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Finger Lakes Stewardship

Fall 2017

Home to over a million people, the Finger Lakes region is prized for its beauty, wine, fishing and recreational tourism. All but one of the Finger Lakes are public drinking water supplies. As with many lakes, there are water quality issues that must be understood and addressed. To bring an enhanced, holistic focus to the Finger Lakes, to develop institutional expertise and to expand community collaborations, NYSDEC recently created the "Finger Lakes Water Hub."

The Hub is NYSDEC's center of activity to better understand, protect and address the water quality issues confronting the Finger Lakes. The Hub is composed of four experts stationed in NYSDEC's Syracuse office who operate throughout the region. The Hub takes a collaborative approach, as maintaining water quality and ecology is necessarily a team effort. This past summer, the Hub team met with key stakeholders to learn about the specific issues affecting each lake.

To build on the existing passion and drive for protecting and restoring the Finger Lakes, the Hub staff coordinate with existing NYSDEC water programs, such as the harmful algal bloom program, the Great Lakes program, and watershed-based scientific monitoring and assessment activities. Hub staff are working to connect state agency programs with the work of research institutions, local governments and civic organizations, and will work with key stakeholders to develop strategies for individual Finger Lakes.

Starting this fall, Hub staff will work collaboratively with stakeholders to develop a Finger Lakes Action Agenda to align new priorities with existing environmental, social and economic goals. The Action Agenda will guide conservation, restoration and protection efforts for the Finger Lakes region. Action agendas for priority watersheds are useful tools to ensure stakeholder ideas, interests and concerns are factored into decisions and priorities. The Finger Lakes Action Agenda will be linked to the larger Great Lakes Action Agenda and the national Great Lakes Restoration Initiative, as the Finger Lakes are wholly within the Great Lakes watershed.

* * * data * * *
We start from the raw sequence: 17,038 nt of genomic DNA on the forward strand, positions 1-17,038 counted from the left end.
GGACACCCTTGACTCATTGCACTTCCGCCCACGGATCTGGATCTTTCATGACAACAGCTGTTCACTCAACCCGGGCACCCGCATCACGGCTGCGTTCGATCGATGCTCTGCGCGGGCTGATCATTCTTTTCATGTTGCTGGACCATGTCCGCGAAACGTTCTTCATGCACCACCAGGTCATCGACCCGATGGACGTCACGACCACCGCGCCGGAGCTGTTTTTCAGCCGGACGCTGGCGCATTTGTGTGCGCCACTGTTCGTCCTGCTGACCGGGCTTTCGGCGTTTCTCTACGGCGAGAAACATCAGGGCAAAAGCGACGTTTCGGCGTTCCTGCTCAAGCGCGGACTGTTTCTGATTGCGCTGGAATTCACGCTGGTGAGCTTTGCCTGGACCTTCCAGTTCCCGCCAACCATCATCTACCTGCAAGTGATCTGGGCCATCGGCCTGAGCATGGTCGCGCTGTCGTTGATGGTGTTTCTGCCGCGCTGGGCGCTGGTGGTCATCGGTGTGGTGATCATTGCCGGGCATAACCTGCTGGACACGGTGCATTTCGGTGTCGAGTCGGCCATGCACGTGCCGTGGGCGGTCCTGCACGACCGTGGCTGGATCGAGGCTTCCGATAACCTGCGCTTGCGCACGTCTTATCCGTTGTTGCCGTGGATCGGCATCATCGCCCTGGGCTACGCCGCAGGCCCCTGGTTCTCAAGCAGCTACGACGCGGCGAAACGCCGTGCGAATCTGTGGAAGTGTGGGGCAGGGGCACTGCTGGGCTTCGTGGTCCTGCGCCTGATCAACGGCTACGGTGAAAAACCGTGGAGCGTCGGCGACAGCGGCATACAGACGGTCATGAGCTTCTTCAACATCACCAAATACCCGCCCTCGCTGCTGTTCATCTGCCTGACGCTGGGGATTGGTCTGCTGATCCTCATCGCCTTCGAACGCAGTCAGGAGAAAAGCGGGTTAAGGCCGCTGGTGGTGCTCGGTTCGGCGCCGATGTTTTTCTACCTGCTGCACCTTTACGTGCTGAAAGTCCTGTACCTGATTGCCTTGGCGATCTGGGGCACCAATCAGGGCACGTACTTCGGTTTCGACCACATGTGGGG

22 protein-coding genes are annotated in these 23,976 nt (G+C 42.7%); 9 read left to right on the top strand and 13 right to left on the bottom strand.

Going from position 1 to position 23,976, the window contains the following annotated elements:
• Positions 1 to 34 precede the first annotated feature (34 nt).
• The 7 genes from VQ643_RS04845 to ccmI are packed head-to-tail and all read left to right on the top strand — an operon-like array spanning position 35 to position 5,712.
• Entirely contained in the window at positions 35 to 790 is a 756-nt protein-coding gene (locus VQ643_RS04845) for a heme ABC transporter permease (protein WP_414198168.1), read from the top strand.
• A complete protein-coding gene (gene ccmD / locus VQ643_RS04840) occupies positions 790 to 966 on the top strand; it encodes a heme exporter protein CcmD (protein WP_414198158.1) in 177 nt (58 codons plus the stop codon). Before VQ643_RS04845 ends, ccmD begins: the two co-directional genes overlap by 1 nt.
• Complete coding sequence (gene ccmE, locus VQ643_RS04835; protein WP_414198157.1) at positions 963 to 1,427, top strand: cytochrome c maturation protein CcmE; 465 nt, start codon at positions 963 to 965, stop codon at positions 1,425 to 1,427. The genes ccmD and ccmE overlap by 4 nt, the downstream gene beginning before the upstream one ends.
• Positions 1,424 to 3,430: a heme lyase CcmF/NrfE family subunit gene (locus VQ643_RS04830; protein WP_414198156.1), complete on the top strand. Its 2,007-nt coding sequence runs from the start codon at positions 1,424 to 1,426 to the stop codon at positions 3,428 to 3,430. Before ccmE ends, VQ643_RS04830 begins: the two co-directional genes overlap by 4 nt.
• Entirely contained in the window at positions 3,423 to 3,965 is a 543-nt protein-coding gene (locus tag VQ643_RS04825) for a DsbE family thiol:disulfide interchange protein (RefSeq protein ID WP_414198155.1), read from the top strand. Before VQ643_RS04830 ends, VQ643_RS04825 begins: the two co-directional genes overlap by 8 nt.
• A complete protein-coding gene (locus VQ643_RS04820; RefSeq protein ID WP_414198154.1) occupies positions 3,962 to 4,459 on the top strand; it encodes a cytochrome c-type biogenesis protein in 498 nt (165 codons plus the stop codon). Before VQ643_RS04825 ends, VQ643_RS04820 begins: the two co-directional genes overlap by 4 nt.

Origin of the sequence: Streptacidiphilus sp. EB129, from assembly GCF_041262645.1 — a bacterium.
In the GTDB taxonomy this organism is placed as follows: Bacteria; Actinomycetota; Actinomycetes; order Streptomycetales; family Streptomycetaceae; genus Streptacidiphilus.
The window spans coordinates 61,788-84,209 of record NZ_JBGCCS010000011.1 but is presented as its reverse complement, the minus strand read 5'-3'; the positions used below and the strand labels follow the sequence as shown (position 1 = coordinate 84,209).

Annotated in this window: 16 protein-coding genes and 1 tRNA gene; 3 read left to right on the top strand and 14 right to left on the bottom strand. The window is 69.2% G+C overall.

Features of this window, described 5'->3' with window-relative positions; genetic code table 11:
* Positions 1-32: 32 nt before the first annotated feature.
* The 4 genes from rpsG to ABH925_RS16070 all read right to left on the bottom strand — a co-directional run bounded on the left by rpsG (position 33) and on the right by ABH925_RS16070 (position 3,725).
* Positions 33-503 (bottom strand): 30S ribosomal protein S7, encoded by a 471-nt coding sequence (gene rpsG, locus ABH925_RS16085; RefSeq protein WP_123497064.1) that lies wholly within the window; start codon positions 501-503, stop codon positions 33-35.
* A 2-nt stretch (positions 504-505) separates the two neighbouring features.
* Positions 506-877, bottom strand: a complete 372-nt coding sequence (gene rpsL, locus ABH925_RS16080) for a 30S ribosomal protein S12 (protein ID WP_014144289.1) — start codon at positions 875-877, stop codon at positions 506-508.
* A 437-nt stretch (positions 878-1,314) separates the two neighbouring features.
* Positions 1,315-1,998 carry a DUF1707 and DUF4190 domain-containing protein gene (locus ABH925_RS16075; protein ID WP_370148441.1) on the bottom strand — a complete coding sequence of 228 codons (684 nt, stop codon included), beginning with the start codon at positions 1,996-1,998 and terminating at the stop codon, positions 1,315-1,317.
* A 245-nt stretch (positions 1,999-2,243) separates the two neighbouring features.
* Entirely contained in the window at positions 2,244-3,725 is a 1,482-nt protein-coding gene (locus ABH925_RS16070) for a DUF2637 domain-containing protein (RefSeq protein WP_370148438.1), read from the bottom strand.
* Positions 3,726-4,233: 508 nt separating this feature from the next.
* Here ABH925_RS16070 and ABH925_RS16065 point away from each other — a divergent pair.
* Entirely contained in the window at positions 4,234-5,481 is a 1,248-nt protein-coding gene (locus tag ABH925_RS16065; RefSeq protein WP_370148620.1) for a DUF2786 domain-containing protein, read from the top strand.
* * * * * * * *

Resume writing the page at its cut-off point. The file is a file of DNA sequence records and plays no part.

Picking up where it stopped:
The Hub and its collaborators have already made considerable progress. The Hub successfully secured funding for the Finger Lakes to participate in the Citizens Statewide Lake Assessment Program (CSLAP), which monitors two sites on each of the 11 lakes during the summer months. This data will provide lake-specific water quality information to agencies, municipalities and other stakeholder groups. Furthermore, staff are currently overseeing a cover crop project and a pilot soil-loss calculator in the eastern Finger Lakes watersheds to help farmers reduce nutrient runoff from their fields. The team has been hard at work on initial watershed management plans for several Finger Lakes, as well as developing a comprehensive research strategy for the region.

I encourage you to read the article by Hub member Aimee Clinkhammer in this issue of Clear Waters to learn more about the Hub function and staff.

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